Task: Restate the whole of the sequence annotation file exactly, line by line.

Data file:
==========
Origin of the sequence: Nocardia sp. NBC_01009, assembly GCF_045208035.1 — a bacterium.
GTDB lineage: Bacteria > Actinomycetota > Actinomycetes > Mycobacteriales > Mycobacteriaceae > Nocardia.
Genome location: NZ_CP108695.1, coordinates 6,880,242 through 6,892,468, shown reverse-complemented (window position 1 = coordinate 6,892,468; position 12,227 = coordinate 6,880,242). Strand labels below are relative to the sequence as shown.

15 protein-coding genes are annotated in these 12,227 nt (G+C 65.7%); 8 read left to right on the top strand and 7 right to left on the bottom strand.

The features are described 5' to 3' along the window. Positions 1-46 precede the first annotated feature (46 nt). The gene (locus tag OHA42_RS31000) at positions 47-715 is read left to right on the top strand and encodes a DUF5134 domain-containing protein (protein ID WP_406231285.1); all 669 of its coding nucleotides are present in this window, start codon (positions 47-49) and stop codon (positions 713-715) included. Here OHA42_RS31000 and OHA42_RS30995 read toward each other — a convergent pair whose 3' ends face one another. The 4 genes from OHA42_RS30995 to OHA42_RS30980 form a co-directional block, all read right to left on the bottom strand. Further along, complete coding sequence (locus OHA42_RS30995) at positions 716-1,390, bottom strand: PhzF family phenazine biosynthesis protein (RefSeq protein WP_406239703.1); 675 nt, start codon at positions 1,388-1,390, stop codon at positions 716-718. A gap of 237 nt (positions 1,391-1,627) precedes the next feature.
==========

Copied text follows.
Origin of the sequence: Nocardia sp. NBC_01009, assembly GCF_045208035.1 — a bacterium.
GTDB lineage: Bacteria > Actinomycetota > Actinomycetes > Mycobacteriales > Mycobacteriaceae > Nocardia.
Genome location: NZ_CP108695.1, coordinates 6,880,242 through 6,892,468, shown reverse-complemented (window position 1 = coordinate 6,892,468; position 12,227 = coordinate 6,880,242). Strand labels below are relative to the sequence as shown.

15 protein-coding genes are annotated in these 12,227 nt (G+C 65.7%); 8 read left to right on the top strand and 7 right to left on the bottom strand.

The features are described 5' to 3' along the window. Positions 1-46 precede the first annotated feature (46 nt). The gene (locus tag OHA42_RS31000) at positions 47-715 is read left to right on the top strand and encodes a DUF5134 domain-containing protein (protein ID WP_406231285.1); all 669 of its coding nucleotides are present in this window, start codon (positions 47-49) and stop codon (positions 713-715) included. Here OHA42_RS31000 and OHA42_RS30995 read toward each other — a convergent pair whose 3' ends face one another. The 4 genes from OHA42_RS30995 to OHA42_RS30980 form a co-directional block, all read right to left on the bottom strand. Further along, complete coding sequence (locus OHA42_RS30995) at positions 716-1,390, bottom strand: PhzF family phenazine biosynthesis protein (RefSeq protein WP_406239703.1); 675 nt, start codon at positions 1,388-1,390, stop codon at positions 716-718. A gap of 237 nt (positions 1,391-1,627) precedes the next feature.